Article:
Ahead of the September 12 primary, mayoral candidate Sal Albanese seemingly had the Reform Party ballot line locked up. It meant that Albanese would be on the general election ballot even if he lost the Democratic primary to Mayor Bill de Blasio. At the last minute, however, Republican candidate Nicole Malliotakis and independent candidate Bo Dietl attempted to snatch the Reform nomination from Albanese through an “opportunity to ballot,” which had effectively opened up the Reform line to write-in candidates. Albanese would prevail with 53 percent of the vote, but the spectacle raised major concerns for elections officials. Had all of the candidates failed to reach the 40 percent mark, it would’ve automatically triggered a laborious and costly citywide runoff election between the top two vote-getters. New York City “dodged a bullet” in avoiding a runoff election, said Douglas Kellner, Democratic co-chair of the New York State Board of Elections, at a Wednesday oversight hearing of the City Council’s Committee on Governmental Operations. Kellner, who was there to give his assessment of the recent municipal elections and other matters, briefed the committee members on steps the Council could take to improve election management.
“The first is something that is really in your lap, and that is dealing with the runoff primary election,” he said, calling on the Council to quickly implement instant runoff voting in which voters get to rank multiple candidates in order of preference. For the three citywide positions of Mayor, Public Advocate, and Comptroller, New York City’s charter instead provides for a runoff to be held two weeks after a primary, burdening local election administrators and costing millions of dollars. Most recently, an expensive runoff infamously occured in the 2013 Democratic primary for public advocate, with the primary costing more than the annual budget for the office.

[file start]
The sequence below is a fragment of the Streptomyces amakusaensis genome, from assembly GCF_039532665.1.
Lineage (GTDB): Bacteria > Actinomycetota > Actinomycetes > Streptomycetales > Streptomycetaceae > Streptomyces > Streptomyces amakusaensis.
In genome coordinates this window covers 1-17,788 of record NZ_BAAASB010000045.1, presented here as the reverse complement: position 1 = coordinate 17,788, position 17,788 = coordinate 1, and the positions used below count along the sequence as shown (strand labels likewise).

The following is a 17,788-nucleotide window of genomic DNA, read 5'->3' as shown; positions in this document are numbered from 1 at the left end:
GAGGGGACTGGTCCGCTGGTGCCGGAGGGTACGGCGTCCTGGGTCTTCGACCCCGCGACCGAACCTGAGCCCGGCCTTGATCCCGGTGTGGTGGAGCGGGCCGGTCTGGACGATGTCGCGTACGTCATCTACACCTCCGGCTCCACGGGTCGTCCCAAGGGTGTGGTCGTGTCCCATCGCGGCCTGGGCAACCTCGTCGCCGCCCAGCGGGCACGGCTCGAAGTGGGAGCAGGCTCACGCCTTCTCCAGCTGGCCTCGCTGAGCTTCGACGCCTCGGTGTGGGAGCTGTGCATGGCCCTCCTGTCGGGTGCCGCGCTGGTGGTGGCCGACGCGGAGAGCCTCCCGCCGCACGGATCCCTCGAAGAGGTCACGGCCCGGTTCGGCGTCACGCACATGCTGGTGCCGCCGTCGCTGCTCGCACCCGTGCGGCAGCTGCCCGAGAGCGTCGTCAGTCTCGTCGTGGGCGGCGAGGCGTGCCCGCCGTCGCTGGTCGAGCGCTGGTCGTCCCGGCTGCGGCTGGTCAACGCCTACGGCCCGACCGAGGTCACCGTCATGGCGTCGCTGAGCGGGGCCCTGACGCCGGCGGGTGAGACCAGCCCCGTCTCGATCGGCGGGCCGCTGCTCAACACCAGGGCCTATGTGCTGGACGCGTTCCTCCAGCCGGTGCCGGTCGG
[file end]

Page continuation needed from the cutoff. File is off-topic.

Urgent action is necessary, Kellner said, since a significant amount of time can go into updating election equipment and planning for the next election cycle. Moving soon, four years out from the next city election, would also prevent individuals and parties from predicting, and gaming, the effects on the election system, he said.